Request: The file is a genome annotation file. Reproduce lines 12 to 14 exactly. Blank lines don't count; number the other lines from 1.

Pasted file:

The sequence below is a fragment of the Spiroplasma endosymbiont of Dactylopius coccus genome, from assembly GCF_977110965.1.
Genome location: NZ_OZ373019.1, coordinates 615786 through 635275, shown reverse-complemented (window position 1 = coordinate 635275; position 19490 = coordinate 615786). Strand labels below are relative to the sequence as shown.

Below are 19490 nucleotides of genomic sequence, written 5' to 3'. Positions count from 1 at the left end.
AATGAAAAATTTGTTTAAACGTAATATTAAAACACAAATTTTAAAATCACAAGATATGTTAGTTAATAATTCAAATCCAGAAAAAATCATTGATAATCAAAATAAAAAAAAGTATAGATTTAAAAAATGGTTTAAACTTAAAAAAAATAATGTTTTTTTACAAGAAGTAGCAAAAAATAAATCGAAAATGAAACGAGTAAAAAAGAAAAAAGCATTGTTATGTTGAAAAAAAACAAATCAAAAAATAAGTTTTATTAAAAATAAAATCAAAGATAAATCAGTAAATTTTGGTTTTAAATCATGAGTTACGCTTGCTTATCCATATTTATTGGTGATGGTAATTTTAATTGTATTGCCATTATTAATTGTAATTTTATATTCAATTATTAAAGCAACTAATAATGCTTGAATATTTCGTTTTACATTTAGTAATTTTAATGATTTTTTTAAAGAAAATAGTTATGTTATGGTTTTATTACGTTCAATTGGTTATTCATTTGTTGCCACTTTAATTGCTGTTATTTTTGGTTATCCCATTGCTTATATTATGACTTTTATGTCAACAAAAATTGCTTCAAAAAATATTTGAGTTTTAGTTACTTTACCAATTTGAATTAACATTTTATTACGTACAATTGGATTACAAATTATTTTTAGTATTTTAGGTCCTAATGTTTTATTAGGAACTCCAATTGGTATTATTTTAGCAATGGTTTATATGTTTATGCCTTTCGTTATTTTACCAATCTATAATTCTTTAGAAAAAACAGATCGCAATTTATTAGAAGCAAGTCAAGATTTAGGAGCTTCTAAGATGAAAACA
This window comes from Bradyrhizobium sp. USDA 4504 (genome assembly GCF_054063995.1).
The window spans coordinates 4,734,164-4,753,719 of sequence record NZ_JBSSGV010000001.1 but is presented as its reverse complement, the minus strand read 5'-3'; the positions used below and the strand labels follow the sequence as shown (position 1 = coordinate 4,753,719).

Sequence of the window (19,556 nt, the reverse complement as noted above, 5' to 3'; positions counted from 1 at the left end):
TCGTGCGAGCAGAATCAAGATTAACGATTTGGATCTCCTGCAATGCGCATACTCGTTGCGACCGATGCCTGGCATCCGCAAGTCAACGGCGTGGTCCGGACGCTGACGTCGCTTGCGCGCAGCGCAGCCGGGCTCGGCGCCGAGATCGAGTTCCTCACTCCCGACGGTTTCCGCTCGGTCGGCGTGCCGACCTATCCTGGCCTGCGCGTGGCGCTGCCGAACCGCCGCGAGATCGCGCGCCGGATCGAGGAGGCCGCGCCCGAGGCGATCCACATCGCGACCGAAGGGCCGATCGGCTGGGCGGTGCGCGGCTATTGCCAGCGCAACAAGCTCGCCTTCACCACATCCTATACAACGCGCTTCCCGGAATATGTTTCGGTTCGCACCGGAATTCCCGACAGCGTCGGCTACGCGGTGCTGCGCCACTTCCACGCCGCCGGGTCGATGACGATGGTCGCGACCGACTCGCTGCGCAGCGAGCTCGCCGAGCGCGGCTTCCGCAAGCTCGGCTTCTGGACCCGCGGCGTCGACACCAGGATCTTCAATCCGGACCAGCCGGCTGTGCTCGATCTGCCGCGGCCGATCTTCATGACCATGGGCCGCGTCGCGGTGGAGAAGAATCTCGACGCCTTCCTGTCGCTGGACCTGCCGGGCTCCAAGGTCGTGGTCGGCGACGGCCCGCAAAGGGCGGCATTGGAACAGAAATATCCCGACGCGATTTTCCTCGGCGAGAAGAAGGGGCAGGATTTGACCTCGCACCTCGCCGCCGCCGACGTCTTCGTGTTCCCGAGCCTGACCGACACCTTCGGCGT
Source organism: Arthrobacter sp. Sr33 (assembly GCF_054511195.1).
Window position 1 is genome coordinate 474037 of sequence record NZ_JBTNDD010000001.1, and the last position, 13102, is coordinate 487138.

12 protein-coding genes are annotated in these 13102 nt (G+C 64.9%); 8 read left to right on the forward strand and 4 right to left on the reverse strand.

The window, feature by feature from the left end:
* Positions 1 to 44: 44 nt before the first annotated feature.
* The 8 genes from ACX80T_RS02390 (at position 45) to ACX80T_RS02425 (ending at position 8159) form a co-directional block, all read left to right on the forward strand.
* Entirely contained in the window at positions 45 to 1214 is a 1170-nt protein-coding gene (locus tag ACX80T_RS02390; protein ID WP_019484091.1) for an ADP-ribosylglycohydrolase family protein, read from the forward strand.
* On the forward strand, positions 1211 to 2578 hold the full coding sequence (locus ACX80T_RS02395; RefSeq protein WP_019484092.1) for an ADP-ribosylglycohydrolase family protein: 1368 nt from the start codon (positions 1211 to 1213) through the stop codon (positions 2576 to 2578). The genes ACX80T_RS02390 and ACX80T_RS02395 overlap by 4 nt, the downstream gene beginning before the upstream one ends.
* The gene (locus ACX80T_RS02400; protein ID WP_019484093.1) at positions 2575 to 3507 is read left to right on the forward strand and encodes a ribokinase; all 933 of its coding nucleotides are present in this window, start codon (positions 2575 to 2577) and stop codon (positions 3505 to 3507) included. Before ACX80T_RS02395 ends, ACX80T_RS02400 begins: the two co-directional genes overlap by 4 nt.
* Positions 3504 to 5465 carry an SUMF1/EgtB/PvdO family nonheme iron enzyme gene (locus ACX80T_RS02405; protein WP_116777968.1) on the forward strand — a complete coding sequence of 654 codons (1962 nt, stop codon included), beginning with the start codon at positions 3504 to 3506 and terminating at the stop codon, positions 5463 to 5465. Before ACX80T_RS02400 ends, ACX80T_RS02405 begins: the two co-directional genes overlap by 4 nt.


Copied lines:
The window, feature by feature from the left end:
* Positions 1 to 44: 44 nt before the first annotated feature.
* The 8 genes from ACX80T_RS02390 (at position 45) to ACX80T_RS02425 (ending at position 8159) form a co-directional block, all read left to right on the forward strand.